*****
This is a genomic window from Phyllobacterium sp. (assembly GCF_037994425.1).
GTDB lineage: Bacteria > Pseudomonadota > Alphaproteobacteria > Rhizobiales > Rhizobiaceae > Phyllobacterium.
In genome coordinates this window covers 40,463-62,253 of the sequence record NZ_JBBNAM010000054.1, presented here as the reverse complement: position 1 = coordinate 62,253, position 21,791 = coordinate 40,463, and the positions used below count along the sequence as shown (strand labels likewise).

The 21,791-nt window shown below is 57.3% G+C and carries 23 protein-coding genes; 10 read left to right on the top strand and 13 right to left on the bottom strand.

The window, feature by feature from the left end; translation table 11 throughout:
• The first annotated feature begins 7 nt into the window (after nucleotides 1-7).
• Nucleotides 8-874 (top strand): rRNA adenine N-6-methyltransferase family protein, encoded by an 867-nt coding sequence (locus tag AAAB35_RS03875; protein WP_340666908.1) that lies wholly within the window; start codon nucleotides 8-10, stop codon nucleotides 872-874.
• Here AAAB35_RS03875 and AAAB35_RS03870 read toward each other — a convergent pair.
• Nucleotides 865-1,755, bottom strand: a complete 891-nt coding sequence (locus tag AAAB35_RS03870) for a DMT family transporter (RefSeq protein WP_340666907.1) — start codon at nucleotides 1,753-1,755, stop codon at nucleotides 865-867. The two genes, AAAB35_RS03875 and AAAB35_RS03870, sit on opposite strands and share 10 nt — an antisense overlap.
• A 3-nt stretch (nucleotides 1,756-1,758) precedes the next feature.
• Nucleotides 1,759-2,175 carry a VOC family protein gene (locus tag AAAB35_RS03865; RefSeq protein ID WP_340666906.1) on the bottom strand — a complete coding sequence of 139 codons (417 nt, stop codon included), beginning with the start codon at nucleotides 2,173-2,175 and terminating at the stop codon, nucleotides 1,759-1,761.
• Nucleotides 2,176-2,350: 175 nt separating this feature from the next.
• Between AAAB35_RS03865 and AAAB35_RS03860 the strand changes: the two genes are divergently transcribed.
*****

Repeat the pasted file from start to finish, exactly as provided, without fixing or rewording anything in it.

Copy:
This is a genomic window from Phyllobacterium sp. (assembly GCF_037994425.1).
GTDB lineage: Bacteria > Pseudomonadota > Alphaproteobacteria > Rhizobiales > Rhizobiaceae > Phyllobacterium.
In genome coordinates this window covers 40,463-62,253 of the sequence record NZ_JBBNAM010000054.1, presented here as the reverse complement: position 1 = coordinate 62,253, position 21,791 = coordinate 40,463, and the positions used below count along the sequence as shown (strand labels likewise).

The 21,791-nt window shown below is 57.3% G+C and carries 23 protein-coding genes; 10 read left to right on the top strand and 13 right to left on the bottom strand.

The window, feature by feature from the left end; translation table 11 throughout:
• The first annotated feature begins 7 nt into the window (after nucleotides 1-7).
• Nucleotides 8-874 (top strand): rRNA adenine N-6-methyltransferase family protein, encoded by an 867-nt coding sequence (locus tag AAAB35_RS03875; protein WP_340666908.1) that lies wholly within the window; start codon nucleotides 8-10, stop codon nucleotides 872-874.
• Here AAAB35_RS03875 and AAAB35_RS03870 read toward each other — a convergent pair.
• Nucleotides 865-1,755, bottom strand: a complete 891-nt coding sequence (locus tag AAAB35_RS03870) for a DMT family transporter (RefSeq protein WP_340666907.1) — start codon at nucleotides 1,753-1,755, stop codon at nucleotides 865-867. The two genes, AAAB35_RS03875 and AAAB35_RS03870, sit on opposite strands and share 10 nt — an antisense overlap.
• A 3-nt stretch (nucleotides 1,756-1,758) precedes the next feature.
• Nucleotides 1,759-2,175 carry a VOC family protein gene (locus tag AAAB35_RS03865; RefSeq protein ID WP_340666906.1) on the bottom strand — a complete coding sequence of 139 codons (417 nt, stop codon included), beginning with the start codon at nucleotides 2,173-2,175 and terminating at the stop codon, nucleotides 1,759-1,761.
• Nucleotides 2,176-2,350: 175 nt separating this feature from the next.
• Between AAAB35_RS03865 and AAAB35_RS03860 the strand changes: the two genes are divergently transcribed.